Set in Memphis in the 1970s, Quarry, the new crime drama running on Star World Premiere HD, is both reminiscent of recent successful crime shows, like Breaking Bad and Fargo, and significantly different from them. Like those shows, it sets up a suitably bloody premise early on which the series will untangle as it goes along, and derives its thrust not just from money matters but that other thing which makes the world go round: love. However, unlike those shows, Quarry has for backdrop a real-world tragedy that, due to its lingering effects, has provided a rich vein to writers.
Mac Conway (Logan Marshall-Green), the Quarry of the title, is a Vietnam War veteran who returns to his hometown on the back of unconfirmed reports that his regiment was responsible for a violent attack that killed many children in the Southeast Asian country (the series calls it Quan Thang which , does not sound nearly like My Lai). Together with his bunkmate and friend Arthur (Jamie Hector), Quarry is treated to boos and shoving as he gets out of the airport. He also suffers momentary but overpowering hallucinations.
Unable to land a job, Quarry is approached by a man known only as The Broker (Peter Mullan) to become a hitman, a proposal he immediately refuses. Quarry’s beautiful wife Joni (Jodi Balfour) is happy to keep the kitchen fires burning until he finds something. A gig as a swimming coach does not materialise due to that thing that happened in Vietnam, and for the same reason, he is forced to quit as car mechanic, a job he had finally landed. When he discovers that The Broker approached Arthur with a similar offer that Arthur accepted, Quarry changes his mind.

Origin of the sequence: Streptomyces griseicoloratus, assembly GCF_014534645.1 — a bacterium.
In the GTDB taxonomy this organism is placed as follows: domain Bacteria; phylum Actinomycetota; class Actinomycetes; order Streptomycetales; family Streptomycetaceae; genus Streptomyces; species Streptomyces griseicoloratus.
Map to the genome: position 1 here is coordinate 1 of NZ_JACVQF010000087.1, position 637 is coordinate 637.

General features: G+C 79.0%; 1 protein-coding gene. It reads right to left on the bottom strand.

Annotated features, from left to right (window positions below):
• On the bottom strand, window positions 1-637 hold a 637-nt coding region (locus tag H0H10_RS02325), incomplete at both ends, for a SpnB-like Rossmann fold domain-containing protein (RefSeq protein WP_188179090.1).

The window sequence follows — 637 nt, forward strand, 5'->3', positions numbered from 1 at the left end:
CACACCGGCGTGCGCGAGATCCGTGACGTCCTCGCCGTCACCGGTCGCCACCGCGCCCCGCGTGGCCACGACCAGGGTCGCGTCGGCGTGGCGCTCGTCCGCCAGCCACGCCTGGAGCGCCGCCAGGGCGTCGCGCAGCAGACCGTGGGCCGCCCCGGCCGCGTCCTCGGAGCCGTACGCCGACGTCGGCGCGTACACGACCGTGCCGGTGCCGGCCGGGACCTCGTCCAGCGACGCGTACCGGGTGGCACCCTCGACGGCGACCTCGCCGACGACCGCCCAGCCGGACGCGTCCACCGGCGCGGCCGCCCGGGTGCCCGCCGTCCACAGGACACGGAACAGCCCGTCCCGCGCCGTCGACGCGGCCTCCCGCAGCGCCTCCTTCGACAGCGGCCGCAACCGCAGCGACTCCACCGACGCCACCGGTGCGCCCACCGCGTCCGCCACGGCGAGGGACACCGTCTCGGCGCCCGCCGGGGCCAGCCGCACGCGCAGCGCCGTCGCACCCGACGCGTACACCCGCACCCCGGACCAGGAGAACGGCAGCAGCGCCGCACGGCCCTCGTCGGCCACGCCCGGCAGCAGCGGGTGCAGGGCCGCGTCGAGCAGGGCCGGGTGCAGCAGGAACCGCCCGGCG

Expectedly, things go steadily downhill from there – and not just professionally. The show works because it brilliantly enmeshes the personal into the wider arc of Quarry’s growing criminality, an inescapable vortex that he is ill-equipped to navigate. But beyond this central storyline, the series ticks other enduring components of noir – faux-philosophy, betrayal, the pull of evil, and ultimately, the grim hopes for redemption.
Some of the best scenes involve secondary characters that are so well-imagined they take on a life of their own, including Arthur’s wife Ruth (Nikki Amuka-Bird), majestic as the woman who goes from dedicated wife to grieving widow in the span of two episodes, and Buddy (Damon Herriman), freelance killer and pop music aficionado whose slithery ruthlessness plays off against his groveling queerness.
Quarry benefits from the thirst for nostalgia occasioned by the success of shows like Stranger Things. Memphis in 1972 is gritty southern territory, a place where crime sits uneasily with a ravishing blues scene. The show’s creators, Michael Fuller and Graham Gordy, took inspiration from the Quarry novels of Max Allan Collins, but the detailing – detailing from the effects of post-traumatic stress disorder to the growing clamour for black rights – betrays an interest in going beyond mere atmospherics.